OCT 30, 2023
Exploring the Multi-Asset Issuance Mechanism of Taproot Assets
by 吴说猫弟, WuBlockchain
On Octorber 19th, Lightning Labs, the Lightning Network developer, released the mainnet alpha version of Taproot Assets, signifying that it is now possible to create stablecoins and other assets on the Bitcoin network. These assets are entirely controlled by Bitcoin's Script scripting feature, decentralized, and ultimately applied through the Lightning Network. At first glance, it seems like Bitcoin is entering a true era of BRC20. So, what is the technical implementation logic of Taproot Assets? How does it differ from BRC20 on Ordinals? Will it bring about another wave of BRC20 token issuance frenzy? Let's try to objectively interpret these questions.
Technical Implementation Logic
In my previous introduction to BitVM, I discussed the limited yet achievable programming capabilities of Bitcoin. These capabilities involve writing "simple code" in the Script script of Taproot addresses and executing it as instructions for spending UTXOs. In the context of Taproot Assets' asset issuance, this simple set of opcodes can be designated for parameters such as total token supply, issuance timing, issuance recipients, and more. These opcodes can be triggered by a set of multi-signature addresses. For instance, if a user at address A generates a multi-signature address B and plans to issue 10,000 USDT to address C through address B, then A can be considered the project owner of USDT assets on the Bitcoin network, and C becomes the first holder of USDT. The successful issuance of the token requires the signature of address A, and any further transfer of assets from C to other addresses would also require the signature of A.
You might be wondering: if address C needs to distribute the token to thousands of addresses, will it have to queue up for address A's signature? This is a good question, and the key lies in the fact that C, as the address receiving the assets, is usually set up on the Lightning Network. This means that there are established bidirectional channels between two addresses within the Lightning Network, facilitating efficient, low-cost, and frequent interactions. Originally, the Lightning Network only supported point-to-point scenarios, but the new Taproot Asset system has introduced a point-to-multi function, allowing one payment to be forwarded to multiple receiving addresses within a single transaction channel. Scripts can transfer assets to multiple addresses based on specific conditions. This enables the distribution of tokens issued to address C to a large number of addresses, ultimately achieving the dispersion of assets. With this logic, a complete decentralized system for issuing, managing, and distributing assets on the Bitcoin network is realized. Moreover, C can be managed by Lightning Network's relay nodes, which can execute accounting based on rules. Similar addresses can be managed and distributed by different relay nodes (for example, the owner can hand over their USDT tokens to ten relay nodes for secondary distribution and accounting management). In this way, Owner, issuance condition addresses, receiving condition addresses, multi-signature triggering control, an efficient and trusted distribution network, and other essential components come together to create a comprehensive system for decentralized asset issuance, management, and distribution.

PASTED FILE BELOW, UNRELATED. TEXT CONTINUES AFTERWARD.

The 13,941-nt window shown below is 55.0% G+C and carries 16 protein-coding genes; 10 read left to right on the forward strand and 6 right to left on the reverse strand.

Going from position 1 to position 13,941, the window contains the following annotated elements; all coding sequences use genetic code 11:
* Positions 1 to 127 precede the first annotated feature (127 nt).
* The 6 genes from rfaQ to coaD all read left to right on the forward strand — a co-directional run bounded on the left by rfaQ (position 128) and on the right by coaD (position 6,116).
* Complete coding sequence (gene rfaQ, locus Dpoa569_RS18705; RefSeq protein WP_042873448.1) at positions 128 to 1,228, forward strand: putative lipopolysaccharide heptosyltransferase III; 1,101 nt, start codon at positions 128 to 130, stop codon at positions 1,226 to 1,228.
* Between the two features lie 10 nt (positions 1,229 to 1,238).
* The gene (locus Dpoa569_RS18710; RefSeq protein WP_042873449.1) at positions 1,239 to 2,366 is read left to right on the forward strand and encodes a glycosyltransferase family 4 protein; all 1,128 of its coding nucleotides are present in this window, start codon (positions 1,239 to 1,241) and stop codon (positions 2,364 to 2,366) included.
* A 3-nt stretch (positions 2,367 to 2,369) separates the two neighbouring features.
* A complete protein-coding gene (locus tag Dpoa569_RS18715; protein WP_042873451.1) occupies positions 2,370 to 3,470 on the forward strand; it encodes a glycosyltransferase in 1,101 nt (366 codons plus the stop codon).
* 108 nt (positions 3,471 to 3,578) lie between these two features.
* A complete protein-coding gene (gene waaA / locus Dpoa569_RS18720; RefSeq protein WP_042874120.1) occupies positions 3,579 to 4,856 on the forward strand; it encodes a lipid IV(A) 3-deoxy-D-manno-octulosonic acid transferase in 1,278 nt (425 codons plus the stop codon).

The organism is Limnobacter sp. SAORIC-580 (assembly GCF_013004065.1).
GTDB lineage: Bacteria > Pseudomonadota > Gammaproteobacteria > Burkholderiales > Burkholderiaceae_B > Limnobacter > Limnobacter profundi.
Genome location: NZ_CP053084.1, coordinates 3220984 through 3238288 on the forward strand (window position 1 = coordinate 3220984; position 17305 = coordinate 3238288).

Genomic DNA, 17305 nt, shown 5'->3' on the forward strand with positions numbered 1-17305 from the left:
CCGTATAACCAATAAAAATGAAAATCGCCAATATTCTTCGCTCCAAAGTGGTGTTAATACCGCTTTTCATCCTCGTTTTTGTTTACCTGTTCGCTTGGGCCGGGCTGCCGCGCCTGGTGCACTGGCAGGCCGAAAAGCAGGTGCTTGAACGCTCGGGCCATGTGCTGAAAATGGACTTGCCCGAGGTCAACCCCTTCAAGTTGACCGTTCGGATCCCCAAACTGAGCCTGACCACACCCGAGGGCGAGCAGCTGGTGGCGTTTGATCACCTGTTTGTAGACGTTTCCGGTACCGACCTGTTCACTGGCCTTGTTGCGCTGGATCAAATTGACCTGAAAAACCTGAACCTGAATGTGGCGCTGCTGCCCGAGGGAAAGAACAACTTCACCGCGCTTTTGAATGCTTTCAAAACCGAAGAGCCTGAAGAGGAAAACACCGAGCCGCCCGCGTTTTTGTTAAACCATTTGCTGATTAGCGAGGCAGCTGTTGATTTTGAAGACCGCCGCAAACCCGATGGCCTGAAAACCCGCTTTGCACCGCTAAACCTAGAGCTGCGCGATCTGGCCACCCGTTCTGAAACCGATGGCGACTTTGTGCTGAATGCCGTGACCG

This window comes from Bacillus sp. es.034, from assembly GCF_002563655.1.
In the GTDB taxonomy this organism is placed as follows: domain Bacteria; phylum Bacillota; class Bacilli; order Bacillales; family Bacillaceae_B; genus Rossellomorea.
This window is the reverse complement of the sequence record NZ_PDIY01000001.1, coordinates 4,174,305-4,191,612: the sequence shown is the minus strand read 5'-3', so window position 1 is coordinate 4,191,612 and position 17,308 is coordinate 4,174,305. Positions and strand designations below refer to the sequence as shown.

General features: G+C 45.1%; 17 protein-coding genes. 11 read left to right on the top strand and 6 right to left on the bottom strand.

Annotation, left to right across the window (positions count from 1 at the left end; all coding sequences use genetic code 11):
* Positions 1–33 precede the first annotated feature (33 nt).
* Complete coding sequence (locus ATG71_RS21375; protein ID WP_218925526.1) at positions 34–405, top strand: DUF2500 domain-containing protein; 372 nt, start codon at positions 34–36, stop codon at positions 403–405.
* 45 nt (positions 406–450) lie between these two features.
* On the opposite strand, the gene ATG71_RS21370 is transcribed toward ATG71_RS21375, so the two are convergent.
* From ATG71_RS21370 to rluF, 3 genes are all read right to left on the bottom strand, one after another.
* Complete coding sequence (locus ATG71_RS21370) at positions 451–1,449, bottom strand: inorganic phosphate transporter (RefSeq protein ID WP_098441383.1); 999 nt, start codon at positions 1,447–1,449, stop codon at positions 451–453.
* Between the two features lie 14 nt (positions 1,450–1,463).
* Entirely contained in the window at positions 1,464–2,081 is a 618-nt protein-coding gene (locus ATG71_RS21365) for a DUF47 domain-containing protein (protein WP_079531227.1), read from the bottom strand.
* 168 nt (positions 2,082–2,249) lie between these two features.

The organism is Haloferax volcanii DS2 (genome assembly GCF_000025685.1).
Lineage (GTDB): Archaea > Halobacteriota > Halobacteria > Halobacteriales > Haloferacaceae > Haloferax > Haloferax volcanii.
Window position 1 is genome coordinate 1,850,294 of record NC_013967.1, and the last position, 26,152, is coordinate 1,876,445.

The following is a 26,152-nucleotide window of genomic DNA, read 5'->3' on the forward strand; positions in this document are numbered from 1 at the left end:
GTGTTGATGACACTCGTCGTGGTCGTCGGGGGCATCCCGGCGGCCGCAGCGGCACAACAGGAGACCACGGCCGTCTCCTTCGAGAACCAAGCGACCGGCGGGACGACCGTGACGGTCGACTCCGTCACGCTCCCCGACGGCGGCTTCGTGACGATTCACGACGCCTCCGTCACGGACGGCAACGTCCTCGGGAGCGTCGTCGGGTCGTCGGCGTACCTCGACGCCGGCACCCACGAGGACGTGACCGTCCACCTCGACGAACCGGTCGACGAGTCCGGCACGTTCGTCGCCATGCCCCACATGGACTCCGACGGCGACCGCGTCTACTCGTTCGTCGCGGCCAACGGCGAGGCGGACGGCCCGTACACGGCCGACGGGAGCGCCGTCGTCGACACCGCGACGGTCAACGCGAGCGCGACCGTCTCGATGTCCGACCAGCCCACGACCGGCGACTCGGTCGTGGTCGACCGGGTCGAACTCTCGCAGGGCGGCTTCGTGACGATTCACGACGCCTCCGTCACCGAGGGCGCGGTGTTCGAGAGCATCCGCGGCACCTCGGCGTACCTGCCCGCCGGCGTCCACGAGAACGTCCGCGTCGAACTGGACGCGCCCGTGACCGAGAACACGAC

"Real or Fake" BRC20?
The BRC20 logic on Ordinals involves embedding JSON data packets into Script scripts and writing parameters like Mint and Transfer in these packets to define asset circulation rules. The ultimate decision-making authority lies with the third-party Ordinals protocol. Throughout this process, the Bitcoin network's knowledge serves as a passive data memo, not participating in validation calculations, determining asset ownership disputes, or even dealing with bugs in handling transfer logic. In comparison, Taproot Assets offer a more advanced approach to multi-assets. It features a project owner, and asset issuance and destruction can be determined by the True or False opcode in the Script script. The subsequent circulation of assets is supported by the technically reliable Lightning Network, which inherently serves as a high-frequency circulation application. While it's not absolute, Taproot Assets' support for multi-assets seems more like the "new" token standard that geeks find innovative. (Note: Only differences in technical logic are being distinguished here, while factors like market-driven logic, scarcity, and profit effects are beyond the scope of this topic.)
A New Wave of BRC20 Token Issuance?